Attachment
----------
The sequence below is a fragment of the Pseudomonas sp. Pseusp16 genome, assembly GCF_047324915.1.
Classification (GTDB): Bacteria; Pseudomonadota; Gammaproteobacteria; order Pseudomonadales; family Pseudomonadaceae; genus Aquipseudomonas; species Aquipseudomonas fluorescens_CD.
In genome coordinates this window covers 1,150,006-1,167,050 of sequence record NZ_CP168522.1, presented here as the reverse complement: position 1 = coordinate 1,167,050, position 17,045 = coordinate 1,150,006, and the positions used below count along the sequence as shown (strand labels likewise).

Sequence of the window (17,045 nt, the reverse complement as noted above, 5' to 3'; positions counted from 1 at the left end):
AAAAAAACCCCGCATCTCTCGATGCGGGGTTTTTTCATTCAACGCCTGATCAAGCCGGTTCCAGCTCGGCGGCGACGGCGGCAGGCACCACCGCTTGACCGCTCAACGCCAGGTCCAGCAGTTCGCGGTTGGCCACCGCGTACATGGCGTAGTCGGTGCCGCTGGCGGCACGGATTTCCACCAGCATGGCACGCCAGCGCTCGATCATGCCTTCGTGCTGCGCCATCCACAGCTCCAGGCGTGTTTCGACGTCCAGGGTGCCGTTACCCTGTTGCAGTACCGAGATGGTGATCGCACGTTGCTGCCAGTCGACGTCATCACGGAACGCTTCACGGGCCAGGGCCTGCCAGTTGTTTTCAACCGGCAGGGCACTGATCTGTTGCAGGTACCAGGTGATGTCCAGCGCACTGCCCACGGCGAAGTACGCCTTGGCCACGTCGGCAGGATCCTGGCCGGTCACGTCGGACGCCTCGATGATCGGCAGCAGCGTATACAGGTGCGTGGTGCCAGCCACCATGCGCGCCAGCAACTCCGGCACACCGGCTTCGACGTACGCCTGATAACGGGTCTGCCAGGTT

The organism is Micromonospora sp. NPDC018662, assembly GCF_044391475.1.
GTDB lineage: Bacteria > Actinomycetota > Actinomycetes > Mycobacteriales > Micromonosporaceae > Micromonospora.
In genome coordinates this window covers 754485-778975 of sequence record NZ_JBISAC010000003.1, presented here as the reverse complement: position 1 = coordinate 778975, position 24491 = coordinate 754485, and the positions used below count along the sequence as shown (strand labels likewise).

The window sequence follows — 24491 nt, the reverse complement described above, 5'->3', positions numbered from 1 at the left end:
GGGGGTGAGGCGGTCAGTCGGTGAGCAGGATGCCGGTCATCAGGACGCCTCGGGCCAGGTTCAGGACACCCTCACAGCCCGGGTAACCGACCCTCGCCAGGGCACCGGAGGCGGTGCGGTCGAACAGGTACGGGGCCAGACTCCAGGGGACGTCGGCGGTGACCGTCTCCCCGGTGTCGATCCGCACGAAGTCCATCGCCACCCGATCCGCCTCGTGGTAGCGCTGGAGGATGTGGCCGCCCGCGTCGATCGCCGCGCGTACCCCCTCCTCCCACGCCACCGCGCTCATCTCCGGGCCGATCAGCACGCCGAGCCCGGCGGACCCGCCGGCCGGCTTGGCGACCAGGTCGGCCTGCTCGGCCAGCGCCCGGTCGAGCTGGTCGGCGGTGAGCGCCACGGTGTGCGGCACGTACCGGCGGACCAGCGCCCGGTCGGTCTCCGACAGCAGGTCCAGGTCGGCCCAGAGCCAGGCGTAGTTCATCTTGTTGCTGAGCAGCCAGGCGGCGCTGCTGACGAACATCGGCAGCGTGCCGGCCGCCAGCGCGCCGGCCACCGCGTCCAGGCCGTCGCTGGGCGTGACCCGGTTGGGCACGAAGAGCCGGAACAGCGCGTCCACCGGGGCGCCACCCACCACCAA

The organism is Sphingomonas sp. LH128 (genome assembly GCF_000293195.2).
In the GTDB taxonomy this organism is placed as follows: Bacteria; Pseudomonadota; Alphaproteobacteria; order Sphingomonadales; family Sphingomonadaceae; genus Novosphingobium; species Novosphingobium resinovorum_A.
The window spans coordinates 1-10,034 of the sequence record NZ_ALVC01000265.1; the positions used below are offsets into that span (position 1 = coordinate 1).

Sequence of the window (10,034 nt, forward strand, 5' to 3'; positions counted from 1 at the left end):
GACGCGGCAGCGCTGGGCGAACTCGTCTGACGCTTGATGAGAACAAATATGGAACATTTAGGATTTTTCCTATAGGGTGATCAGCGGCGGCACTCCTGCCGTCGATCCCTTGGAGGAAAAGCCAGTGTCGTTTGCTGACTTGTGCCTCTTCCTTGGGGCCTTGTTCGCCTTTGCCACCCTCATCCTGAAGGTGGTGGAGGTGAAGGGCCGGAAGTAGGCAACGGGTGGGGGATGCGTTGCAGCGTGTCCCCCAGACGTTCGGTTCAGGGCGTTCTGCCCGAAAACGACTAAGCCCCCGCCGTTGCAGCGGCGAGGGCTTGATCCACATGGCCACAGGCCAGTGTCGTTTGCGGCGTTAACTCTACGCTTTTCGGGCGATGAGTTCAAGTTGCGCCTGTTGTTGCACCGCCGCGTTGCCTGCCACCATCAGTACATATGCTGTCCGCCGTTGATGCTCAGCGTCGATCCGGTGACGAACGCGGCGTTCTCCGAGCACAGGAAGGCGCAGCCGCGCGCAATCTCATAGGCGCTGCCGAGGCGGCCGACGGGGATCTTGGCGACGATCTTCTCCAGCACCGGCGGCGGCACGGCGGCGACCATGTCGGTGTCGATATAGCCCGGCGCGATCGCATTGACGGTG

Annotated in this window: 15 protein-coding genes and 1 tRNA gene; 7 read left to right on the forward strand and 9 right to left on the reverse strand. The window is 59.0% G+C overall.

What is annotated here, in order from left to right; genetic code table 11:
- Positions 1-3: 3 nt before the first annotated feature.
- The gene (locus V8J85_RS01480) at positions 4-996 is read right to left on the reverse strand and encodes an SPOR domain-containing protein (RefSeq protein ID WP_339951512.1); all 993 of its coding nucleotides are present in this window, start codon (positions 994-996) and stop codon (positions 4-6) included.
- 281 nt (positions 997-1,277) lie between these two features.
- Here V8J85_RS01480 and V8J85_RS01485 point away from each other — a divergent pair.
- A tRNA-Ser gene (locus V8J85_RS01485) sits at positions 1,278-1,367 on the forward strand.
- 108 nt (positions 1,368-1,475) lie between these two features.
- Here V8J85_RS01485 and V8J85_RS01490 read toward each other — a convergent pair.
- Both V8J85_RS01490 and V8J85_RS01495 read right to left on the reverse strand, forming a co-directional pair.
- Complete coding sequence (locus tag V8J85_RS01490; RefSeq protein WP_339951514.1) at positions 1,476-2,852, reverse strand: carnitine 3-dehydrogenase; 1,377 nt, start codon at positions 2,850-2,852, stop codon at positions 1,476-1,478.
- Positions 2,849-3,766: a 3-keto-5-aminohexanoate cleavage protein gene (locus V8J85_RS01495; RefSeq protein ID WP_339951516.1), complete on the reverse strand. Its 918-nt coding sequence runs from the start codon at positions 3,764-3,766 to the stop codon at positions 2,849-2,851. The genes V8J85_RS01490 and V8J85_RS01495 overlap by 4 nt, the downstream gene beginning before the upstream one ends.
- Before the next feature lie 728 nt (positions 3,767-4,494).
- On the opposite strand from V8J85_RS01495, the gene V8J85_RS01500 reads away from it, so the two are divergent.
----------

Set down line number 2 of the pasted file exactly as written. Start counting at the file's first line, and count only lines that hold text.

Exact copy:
Classification (GTDB): Bacteria; Pseudomonadota; Gammaproteobacteria; order Pseudomonadales; family Pseudomonadaceae; genus Aquipseudomonas; species Aquipseudomonas fluorescens_CD.